Oregon lawmakers appear to be moving forward with name, image and likeness legislation. The state’s Division I athletic directors would rather they wait.
According to The Oregonian, the ADs at Oregon, Oregon State, Portland and Portland State believe college athletes should be able to benefit from their name, image and likeness, but they would prefer to wait for Congress to enact national legislation.
However, Oregon senators Peter Courtney and James Manning Jr. continue to push Senate Bill 5, which they co-sponsored to allow college athletes in the state to earn compensation for their name, image and likeness. If the bill becomes law, athletes will also be allowed to retain representation related to NIL opportunities. Oregon athletes could earn NIL compensation as early as July 1.
“We have been waiting a long time and so have these student-athletes,” Manning said during Thursday’s Senate rules committee hearing. “This is a defining moment in time to determine and say that this is who we are and we actually support these students that are out there.”
The Oregonian points out that Senate Bill 5 separates itself from other state NIL bills by requiring “royalty payments” be paid to current members of a team from a school’s “merchandising agreement” and “royalty payments plus premium to current or former member of team whose name, image or likeness is used.”
University of Oregon athletic director Rob Mullens said that Senate Bill 5 would create several unanswered logistical issues and require the university to hire compliance staff and an attorney prior to July 1. He also said the royalty payments provision of the bill is “currently too vague to operationalize.”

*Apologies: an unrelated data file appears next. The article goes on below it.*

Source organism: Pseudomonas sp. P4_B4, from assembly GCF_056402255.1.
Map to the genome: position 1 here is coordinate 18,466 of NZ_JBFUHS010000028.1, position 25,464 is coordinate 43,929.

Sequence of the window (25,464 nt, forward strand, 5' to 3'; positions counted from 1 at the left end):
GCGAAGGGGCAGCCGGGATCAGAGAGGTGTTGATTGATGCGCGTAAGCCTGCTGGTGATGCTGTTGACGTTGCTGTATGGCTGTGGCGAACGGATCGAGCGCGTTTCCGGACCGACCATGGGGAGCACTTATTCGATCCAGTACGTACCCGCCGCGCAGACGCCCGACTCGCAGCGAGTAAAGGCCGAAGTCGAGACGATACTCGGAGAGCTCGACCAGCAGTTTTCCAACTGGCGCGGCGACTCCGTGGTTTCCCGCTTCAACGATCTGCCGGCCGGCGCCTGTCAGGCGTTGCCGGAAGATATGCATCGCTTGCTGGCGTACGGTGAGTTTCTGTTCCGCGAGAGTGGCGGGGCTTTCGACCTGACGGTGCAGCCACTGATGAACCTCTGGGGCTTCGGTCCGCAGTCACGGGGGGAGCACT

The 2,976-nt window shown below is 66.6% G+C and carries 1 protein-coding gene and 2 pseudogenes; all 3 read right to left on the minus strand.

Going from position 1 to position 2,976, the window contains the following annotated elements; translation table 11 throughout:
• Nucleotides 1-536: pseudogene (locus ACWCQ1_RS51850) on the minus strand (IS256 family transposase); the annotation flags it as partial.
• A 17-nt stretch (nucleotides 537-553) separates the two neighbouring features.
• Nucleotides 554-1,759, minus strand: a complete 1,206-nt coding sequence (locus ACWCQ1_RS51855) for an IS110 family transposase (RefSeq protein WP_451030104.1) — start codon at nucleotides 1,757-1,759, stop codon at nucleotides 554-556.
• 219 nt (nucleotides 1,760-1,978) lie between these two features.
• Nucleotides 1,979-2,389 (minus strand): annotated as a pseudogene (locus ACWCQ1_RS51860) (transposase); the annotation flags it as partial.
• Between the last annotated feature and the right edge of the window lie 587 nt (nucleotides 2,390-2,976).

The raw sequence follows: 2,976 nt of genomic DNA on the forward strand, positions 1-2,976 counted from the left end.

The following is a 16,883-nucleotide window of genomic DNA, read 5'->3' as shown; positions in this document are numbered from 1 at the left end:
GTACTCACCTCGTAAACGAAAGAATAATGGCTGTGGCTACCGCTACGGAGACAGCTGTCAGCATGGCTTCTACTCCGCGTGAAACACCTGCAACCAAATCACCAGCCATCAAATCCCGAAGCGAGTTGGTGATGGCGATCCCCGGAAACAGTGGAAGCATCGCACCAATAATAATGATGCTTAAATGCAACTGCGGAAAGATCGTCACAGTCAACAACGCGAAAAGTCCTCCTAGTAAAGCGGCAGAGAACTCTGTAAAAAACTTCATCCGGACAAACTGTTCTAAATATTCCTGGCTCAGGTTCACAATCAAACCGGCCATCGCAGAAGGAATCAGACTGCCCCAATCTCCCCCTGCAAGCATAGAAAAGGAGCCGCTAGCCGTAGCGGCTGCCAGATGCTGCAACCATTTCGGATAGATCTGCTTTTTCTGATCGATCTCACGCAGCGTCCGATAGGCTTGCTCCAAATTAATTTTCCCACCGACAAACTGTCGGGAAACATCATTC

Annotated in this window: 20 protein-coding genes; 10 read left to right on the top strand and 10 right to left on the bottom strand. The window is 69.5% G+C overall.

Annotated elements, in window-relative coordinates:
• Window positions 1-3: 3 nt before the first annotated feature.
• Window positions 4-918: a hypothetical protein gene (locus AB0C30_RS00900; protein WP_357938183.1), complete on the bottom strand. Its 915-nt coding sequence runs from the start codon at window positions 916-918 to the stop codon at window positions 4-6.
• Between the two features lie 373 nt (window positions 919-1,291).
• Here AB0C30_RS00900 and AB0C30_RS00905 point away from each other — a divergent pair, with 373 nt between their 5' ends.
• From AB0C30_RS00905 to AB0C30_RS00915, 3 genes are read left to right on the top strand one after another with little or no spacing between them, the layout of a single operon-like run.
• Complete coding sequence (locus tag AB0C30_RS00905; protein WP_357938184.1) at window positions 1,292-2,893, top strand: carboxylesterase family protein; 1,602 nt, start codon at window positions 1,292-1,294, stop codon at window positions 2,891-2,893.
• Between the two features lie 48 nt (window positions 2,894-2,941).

“A national solution that establishes a clear and uniform standard governing name, image and likeness parameters is the best way to ensure a single standard that makes it possible to provide equal opportunity to all student-athletes,” Mullens testified Thursday. “However, if state lawmakers are committed to codifying Oregon specific name, image, likeness rights into Oregon state law, we look forward to working with you on a bill that can be effective and one that does not adversely impact any student-athlete, individual sport or universities. In its current form, we believe Senate Bill 5 falls short of that mark.
“There are several component of this bill that require considerable further discussion and we believe a candid conversation between the committee, the universities and the student-athletes about how to best accomplish the goals of name, image, likeness and avoid potential negative unintended consequences of this bill would be valuable for all.”
Athletes across the country have been speaking out more often against the current NCAA system, which doesn’t allow student-athletes to receive benefits.
“It is time to challenge the higher authorities of the college sports industry and fight for the rights of the student-athlete,” Oregon State football player Jaydon Grant said. “This is an opportunity to change the narrative of college athletics in the state of Oregon for the student-athlete. An opportunity not only to crate for current student-athletes but all student-athletes that will follow.”
California started the movement of state’s introducing NIL bills. California’s law is scheduled to take effect in 2023, while Florida’s NIL law is scheduled to begin July 1. Colorado, Nebraska, New Jersey and Michigan have also passed legislation.